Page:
The same is true for the word ‘truth.’ Truth was something that had a sound practical application.  The first usage of ‘’emeth’ in the Old Testament is Genesis 24:27 (NIV) where Abraham’s servant exclaimed that God ‘… has not abandoned his kindness and faithfulness to my master.’ The word translated here as ‘faithfulness’ is a Hebrew word for ‘truth,’ and, in this context, it refers to the fulfilling of God’s promise. So in Hebrew, understanding ‘truth’ was related to morality.

Christianity came into being in the 1st century in a world that was heavily influenced by the Greek language and a Greek culture in which philosophers had already given much reflection on the subject of truth for a number of centuries. It was in this environment that the New Testament was written in Greek. While the Hebrew idea of ‘truth’ was closely related to morality, the Greek understanding of it was largely associated with knowledge.

The Greek word for ‘truth’ is aletheia. It occurs 110 times in the New Testament where both the Hebrew and Greek understandings come together.  In the New Testament ‘truth’ is used to express both an ethical position and a factual one.

2. Truth as Disclosure
With the coming of Christ a fuller revelation of God and his purposes was disclosed. In 1 Peter 12 we read, ‘It was revealed to them that they were not serving themselves but you, when they spoke of the things that have now been told you by those who have preached the gospel to you by the Holy Spirit sent from heaven. Even angels long to look into these things.’

Those ‘things that have now been told you’ are the things that Christ revealed through his preaching of the kingdom of God.  He disclosed things which had been hidden from previous generations, particularly concerning our redemption.

Jesus is the revealer of the truth of God.  To the Pharisees he described himself as, ‘…a man who has told you the truth that I heard from God’ (John 8:40). And when he wanted to reveal to the disciples about the Holy Spirit, he said, ‘I tell you the truth: It is for your good that I am going away’ (John 16:7). He then went on to say that when ‘the Spirit of truth comes, he will guide you into all truth. He will not speak on his own; he will speak only what he hears, and he will tell you what is yet to come’ (John 16:13).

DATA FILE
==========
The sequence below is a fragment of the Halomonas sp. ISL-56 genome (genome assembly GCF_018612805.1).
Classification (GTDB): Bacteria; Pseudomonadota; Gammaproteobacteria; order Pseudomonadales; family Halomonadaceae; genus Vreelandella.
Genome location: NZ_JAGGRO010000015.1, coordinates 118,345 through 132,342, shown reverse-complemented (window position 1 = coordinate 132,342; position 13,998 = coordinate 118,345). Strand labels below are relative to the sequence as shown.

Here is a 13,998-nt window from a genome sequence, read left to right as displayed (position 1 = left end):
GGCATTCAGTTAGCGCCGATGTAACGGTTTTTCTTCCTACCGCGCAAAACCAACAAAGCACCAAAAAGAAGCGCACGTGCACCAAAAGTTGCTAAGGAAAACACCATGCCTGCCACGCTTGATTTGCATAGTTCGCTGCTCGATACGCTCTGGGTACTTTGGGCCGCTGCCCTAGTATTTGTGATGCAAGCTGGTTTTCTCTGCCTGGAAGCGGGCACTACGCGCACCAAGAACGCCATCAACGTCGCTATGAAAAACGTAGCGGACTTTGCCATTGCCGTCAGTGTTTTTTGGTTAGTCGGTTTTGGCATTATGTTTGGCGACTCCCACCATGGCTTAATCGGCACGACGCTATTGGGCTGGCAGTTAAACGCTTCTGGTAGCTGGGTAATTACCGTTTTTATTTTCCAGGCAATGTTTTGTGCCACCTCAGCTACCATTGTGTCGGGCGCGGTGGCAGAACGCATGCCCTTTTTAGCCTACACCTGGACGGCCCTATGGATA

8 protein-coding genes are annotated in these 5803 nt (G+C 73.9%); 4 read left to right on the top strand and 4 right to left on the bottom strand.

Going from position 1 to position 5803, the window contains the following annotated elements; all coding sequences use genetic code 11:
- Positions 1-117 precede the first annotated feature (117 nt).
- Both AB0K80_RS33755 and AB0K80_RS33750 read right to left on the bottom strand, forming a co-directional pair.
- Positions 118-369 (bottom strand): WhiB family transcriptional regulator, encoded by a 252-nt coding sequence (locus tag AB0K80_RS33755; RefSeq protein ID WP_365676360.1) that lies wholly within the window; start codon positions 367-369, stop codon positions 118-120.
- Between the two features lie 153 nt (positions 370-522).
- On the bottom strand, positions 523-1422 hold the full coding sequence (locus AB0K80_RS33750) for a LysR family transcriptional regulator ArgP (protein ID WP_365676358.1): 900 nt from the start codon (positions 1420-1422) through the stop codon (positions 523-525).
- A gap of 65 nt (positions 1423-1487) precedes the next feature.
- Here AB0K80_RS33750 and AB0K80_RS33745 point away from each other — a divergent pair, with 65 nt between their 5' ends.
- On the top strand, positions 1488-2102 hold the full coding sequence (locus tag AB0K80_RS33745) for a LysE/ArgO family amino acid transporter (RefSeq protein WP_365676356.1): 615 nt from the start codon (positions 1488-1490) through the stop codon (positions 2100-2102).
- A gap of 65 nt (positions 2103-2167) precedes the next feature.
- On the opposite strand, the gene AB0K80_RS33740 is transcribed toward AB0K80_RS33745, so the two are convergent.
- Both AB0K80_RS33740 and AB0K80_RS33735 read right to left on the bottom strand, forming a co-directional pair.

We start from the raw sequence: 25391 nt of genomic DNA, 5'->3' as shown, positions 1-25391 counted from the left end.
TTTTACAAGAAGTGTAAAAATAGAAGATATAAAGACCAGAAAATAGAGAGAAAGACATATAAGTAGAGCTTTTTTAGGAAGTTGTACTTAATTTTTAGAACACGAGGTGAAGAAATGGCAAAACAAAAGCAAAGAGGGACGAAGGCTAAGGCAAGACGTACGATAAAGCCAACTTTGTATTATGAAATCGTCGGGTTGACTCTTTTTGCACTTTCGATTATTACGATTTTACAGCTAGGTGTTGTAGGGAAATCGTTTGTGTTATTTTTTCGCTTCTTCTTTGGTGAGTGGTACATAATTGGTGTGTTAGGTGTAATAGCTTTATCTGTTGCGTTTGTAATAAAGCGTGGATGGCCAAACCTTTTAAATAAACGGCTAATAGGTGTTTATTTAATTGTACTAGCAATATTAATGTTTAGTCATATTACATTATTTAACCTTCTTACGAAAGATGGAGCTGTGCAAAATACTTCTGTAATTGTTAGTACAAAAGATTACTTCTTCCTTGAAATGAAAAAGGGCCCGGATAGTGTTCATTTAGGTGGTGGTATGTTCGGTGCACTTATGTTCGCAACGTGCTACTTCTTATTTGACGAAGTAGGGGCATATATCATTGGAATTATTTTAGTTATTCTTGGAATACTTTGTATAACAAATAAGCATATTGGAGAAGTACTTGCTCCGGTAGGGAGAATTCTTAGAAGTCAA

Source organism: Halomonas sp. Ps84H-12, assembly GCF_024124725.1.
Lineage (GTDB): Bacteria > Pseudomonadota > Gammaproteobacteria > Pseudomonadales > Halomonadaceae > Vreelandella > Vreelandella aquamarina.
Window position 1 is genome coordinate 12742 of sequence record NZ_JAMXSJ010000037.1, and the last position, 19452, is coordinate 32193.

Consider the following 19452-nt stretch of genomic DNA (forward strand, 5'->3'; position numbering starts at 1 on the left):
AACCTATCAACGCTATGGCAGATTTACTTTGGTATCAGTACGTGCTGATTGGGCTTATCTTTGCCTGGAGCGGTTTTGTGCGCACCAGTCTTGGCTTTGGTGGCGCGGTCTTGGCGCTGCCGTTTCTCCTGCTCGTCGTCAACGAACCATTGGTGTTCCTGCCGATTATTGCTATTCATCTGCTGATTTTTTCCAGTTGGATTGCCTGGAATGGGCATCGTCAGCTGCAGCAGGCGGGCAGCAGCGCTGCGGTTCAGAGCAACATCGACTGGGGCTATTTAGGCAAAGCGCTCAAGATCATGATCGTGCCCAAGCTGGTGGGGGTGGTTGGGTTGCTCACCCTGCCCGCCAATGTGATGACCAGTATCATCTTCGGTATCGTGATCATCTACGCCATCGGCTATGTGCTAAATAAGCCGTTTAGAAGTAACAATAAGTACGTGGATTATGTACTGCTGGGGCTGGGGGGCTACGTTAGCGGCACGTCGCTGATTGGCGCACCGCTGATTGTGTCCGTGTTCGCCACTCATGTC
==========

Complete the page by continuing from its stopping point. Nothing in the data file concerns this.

When Paul wrote in 1Timothy 2:4; 4:3; 2 Tim 2:25, 3:7 and Titus 1:1 about knowing the ‘truth’, he was referring to that truth which had been divinely revealed.

3. Truth is Absolute
When I refer to ‘absolute truth’ I mean truth that is fundamental and not open to negotiation – to what is true as opposed to what is false. The purpose of Christian doctrine is to help us differentiate between the true and the false so that we may not be misled by the false however plausible it may appear.

In Ephesians 4:14 Paul writes about those who are ‘tossed back and forth by the waves, and blown here and there by every wind of teaching and by the cunning and craftiness of men in their deceitful scheming.’

This cunning craftiness and deceitful scheming is the objective of the book The Myth of Christian Uniqueness – Toward a Pluralistic Theology of Religions, edited by John Hick and Paul F. Knitter. In this book, Hick (who was a professor of philosophy of religion) made the sweeping statement, ‘The Christian mind has now for the most part made the move from an intolerant exclusivism to a benevolent inclusivism, … Christian truth is bound to look different … Christianity is seen as in a pluralistic context as one of the great world faiths, one of the streams of religious life through which human beings can be savingly related to that ultimate Reality Christians know as the heavenly Father.’